If you are looking for a truly twisty thriller, then The Woman in Cabin 10 is the Ruth Ware novel for you. It has been a few years since I read this one, and I can still remember how shocked I was at each new reveal. The fact that Lo, who is on antidepressants and has been using drinking as a coping mechanism, is an unreliable narrator makes every event that much more interesting. This book had me on the edge of my seat as I constantly questioned who to trust, what to believe, and who to root for.


If You Can’t Get Enough of Teenage Drama

Ruth Ware
The Lying Game
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When a woman’s dog discovers something sinister off the coast of Salten, Kate sends a text to her old boarding school friends that says only, “I need you.” While this is a text Thea, Fatima, and Isa hoped to never receive, they know exactly what it means and all return to Salten for Kate. The four women were infamous for playing the Lying Game while in school, telling lies at every turn to both fellow boarders and faculty. Now, as the women try to keep their stories straight, they discover that someone knows their biggest lie and has the power to expose them all.

As a fan of both Young Adult and Adult books, I love when books show characters as teenagers and as adults. The Lying Game is an example of a book that does just that, switching between the present day when the women are in their 30s and their time at boarding school as teenagers. I was fascinated as I learned what the girls got themselves into and how it affected their relationships later in life. If you still can’t get enough of Gossip Girl or have fallen for the Euphoria craze, then this is the Ruth Ware novel for you.


If You Can’t Live With Your Family—And Can’t Live Without Them

Ruth Ware
The Death of Mrs. Westaway
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When Hal, a tarot card reader struggling to make ends meet, receives a letter stating that she’s the recipient of a significant inheritance, she believes there must be a mistake. Indebted to a loan shark who has threatened her with violence, Hal decides to see if she is able to trick the family into giving her the money and travels to Cornwall to meet them. She attends Heather Westaway’s funeral, where she quickly realizes that the Westaway family is keeping more secrets than she could have imagined.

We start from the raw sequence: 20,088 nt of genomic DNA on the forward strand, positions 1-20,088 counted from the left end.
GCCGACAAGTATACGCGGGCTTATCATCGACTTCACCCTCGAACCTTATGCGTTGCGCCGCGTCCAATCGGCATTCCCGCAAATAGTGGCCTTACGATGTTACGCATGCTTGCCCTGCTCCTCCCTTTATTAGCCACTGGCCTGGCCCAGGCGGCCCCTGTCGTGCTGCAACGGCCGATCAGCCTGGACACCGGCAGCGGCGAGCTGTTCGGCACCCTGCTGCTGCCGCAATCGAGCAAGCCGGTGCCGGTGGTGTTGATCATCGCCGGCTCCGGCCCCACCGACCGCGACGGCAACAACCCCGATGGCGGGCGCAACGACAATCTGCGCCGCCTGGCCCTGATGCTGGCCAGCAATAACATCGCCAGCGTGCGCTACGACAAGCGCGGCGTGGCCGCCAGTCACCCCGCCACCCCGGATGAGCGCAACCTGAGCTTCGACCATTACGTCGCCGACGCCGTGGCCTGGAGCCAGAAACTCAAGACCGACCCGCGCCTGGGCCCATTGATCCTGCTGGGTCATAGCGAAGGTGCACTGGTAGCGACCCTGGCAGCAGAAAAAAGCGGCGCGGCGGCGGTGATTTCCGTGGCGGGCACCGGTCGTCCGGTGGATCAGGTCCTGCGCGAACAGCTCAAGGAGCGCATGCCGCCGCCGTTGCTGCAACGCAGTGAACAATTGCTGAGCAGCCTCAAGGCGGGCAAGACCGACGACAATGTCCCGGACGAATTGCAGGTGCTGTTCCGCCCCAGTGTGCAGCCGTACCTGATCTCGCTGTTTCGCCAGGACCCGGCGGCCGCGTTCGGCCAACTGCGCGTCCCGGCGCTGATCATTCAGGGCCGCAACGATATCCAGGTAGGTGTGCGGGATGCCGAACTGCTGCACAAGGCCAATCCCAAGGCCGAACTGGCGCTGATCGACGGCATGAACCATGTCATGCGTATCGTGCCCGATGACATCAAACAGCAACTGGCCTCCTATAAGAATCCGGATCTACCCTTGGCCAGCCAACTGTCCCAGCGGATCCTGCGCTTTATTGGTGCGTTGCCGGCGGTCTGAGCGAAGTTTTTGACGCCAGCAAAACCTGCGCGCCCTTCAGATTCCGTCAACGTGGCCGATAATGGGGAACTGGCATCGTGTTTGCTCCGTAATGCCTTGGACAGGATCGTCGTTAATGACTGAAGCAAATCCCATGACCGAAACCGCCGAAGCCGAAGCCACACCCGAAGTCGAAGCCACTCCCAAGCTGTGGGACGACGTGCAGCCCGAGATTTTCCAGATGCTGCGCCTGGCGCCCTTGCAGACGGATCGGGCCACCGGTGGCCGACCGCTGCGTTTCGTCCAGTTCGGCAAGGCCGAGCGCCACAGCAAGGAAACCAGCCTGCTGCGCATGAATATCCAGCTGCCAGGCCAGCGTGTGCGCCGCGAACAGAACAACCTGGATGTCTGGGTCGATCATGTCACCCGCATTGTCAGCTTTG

Remember when I said I loved sweeping family dramas? While The Death of Mrs. Westaway is a thriller before anything else, it certainly felt like a family drama, too, as the truth of the Westaway family was slowly revealed. Ware does an excellent job of not only answering the “who” of the mystery but also going into why each character acted as they did. I loved discovering the secrets the Westaway family was hiding.


If You Used to Babysit

Ruth Ware
The Turn of the Key
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Rowan Caine never expected to take a job as a live-in nanny. But when she discovers the generous salary, the luxurious smart home, and the picture-perfect children, she has no option but to take it. What Rowan doesn’t know is that her time as a nanny will end with a child dead and herself in prison awaiting trial for murder.